Learn more about Poetry Breaks and the unique resources of the Academy of American Poets here (https://www.poets.org) Time spent exploring the Academy’s website will warm your heart and lift your spirits.

 

Making Time for the Joy of Poetry

The crown of literature is poetry. Somerset Maugham

Writer’s Almanac, the perfect post to the start the day, reminded readers this morning that it was on this day in 1985 that President Ronald Reagan signed a bill establishing an official Poet Laureate for the United States – the story of which may have the longest e-address ever! The LC description is brief and well worth a read. (https://www.loc.gov/poetry/about_laureate.html?utm_campaign=TWA+Newsletter+for+December+20%2c+2016&utm_medium=email&utm_source=Eloqua&utm_content=The+Writer%27s+Almanac+for+December+20%2c+2016&elqTrackId=7b2a150483574910ad46f5d560051013&elq=49e5474782b94259a19032223d173dd2&elqaid=25815&elqat=1&elqCampaignId=22661)

Thinking about Poets Laureate soon led me to dig a little deeper to learn just who those exalted men and women of words were.   In short order I discovered a great complementary website, again gathered and shared by the staff of the Library of Congress. Did you know that a few states have state poems? And several, including Minnesota, have Poets Laureate. https://www.loc.gov/rr/program/bib/poethttp://www.loc.gov/rr/main/poets/minnesota.htmlslaureate/

Learn much more about the history of Minnesota’s Poets Laureate, past and present here: https://www.loc.gov/rr/main/poets/minnesota.html. The state’s    current Poet Laureate, is Joyce Sutphen, who has held the position since 2011. Learn more about Joyce Sutphen on her website: http://www.joycesutphen.com

On a cold winter day, when one hasn’t quite finished holiday cards or gifts, it’s just too enticing to keep on probing the literary treasures that capture the spirit of the day. So I was at the ready when the email from Poets.org popped up. As is their special way, the folks there have gathered a selection of winter poems – a sort of happy holiday literary escape to lift the spirits of weary readers. Their picks:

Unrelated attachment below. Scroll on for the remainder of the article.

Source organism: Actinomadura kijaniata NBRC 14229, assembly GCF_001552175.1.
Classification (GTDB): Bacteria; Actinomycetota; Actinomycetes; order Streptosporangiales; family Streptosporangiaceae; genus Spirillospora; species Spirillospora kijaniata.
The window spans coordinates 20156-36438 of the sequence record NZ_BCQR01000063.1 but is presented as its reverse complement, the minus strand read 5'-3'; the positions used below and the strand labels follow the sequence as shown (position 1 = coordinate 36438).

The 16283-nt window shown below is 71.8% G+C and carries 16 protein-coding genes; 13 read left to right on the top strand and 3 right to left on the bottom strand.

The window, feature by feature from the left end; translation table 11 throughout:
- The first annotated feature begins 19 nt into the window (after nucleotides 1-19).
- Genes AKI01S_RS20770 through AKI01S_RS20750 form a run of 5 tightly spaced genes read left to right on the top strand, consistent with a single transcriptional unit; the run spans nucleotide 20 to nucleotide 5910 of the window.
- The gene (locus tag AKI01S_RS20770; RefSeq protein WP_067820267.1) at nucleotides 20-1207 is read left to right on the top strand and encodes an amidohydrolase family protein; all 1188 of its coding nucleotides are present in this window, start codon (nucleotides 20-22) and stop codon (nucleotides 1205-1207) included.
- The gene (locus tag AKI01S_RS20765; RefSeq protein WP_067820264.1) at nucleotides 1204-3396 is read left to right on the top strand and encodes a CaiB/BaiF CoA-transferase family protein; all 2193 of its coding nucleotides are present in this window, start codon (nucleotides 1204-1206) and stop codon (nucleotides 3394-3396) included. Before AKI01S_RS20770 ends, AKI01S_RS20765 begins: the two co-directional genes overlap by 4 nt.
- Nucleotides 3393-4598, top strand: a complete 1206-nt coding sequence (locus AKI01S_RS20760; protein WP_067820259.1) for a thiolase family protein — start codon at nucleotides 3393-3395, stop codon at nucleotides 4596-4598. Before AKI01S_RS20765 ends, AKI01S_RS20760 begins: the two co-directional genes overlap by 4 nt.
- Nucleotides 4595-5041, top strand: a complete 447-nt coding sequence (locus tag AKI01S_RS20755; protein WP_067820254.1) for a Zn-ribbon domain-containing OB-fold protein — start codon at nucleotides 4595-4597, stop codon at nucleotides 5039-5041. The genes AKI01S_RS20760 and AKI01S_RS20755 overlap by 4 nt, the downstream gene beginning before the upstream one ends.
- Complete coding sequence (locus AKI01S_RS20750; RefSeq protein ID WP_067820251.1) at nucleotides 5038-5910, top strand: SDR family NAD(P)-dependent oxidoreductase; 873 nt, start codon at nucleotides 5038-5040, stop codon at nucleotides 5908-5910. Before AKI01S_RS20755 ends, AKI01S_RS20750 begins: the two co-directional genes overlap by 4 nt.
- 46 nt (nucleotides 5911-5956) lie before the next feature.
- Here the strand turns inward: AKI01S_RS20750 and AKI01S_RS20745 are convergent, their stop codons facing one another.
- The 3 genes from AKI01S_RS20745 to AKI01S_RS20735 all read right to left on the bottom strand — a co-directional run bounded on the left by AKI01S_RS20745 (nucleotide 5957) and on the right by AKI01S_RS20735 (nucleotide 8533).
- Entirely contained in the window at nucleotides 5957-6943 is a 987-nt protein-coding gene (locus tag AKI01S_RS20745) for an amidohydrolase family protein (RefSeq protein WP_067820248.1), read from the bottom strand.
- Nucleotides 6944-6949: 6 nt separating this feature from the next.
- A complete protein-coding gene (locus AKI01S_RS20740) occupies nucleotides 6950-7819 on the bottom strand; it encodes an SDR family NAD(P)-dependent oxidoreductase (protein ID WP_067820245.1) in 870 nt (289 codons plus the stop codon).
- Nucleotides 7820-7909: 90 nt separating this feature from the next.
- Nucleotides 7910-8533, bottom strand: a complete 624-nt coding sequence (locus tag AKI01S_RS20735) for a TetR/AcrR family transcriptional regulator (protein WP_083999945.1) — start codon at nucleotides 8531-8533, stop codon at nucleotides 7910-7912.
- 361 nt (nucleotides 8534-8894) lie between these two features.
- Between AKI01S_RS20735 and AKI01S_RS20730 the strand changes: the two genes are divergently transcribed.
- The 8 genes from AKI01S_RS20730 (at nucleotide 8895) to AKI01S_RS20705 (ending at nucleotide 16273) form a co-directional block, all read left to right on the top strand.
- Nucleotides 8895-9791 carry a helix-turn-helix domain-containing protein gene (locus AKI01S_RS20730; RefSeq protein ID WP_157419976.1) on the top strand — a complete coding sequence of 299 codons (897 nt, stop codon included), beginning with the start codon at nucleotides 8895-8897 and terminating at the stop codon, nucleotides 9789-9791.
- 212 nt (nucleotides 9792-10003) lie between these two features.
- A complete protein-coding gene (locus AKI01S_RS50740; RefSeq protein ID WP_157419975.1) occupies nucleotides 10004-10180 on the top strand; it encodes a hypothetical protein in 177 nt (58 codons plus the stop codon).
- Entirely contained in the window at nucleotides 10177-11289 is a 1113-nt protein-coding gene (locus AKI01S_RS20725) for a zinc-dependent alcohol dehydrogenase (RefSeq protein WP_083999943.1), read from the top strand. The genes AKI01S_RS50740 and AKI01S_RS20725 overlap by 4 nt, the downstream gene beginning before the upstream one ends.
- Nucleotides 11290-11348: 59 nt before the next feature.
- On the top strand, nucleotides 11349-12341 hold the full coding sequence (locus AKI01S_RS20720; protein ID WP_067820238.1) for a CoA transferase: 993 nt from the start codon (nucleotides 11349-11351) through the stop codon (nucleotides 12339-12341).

“To Winter” by William Blake
“Winter is good – his Hoar Delights (1316)” by Emily Dickinson
“Those Winter Sundays” by Robert Hayden
“Winter Field” by Joanna Klink
“The Feast of Lights” by Emma Lazarus
“Noel” by Anne Porter
“Recollections of My Christmas Tree” by Mary Ruefle
“Elegy in Joy [excerpt]” by Muriel Rukeyser
“Why Is the Color of Snow?” by Brenda Shaughnessy
“The Snow Man” by Wallace Stevens
“The Coming of Light” by Mark Strand

As a special holiday gift the editors at Poets.org then dipped into their archives to share the charm of E.E. Cumming (yes, i was lower case back in the day)  https://en.wikipedia.org/wiki/E.E.Cumming)  Take time to enjoy Cummings’ 1960 holiday greeting and some reminders of his delightful way with words and ideas!  https://www.poets.org/poetsorg/text/archive-e-e-cummingss-christmas-card?utm_medium=email&utm_campaign=Academy%20of%20American%20Poets%20Newsletter%20December%2020&utm_content=Academy%20of%20American%20Poets%20Newsletter%20December%2020+Version+A+CID_51548827ec6a7804f752ca6728e4f693&utm_source=Email%20from%20Campaign%20Monitor&utm_term=read-more

Theater Thrives in Northeast: Dark & Stormy Productions

I regard the theatre as the greatest of all art forms, the most immediate way in which a human being can share with another the sense of what it is to be a human being. Thornton Wilder

For some “outsiders” the image of the Northeast Minneapolis arts community has been one of visual art, the art that draws massive throngs to Art-A-Whirl and to the myriad exhibits of paintings, sculpture, mobiles and other visual art.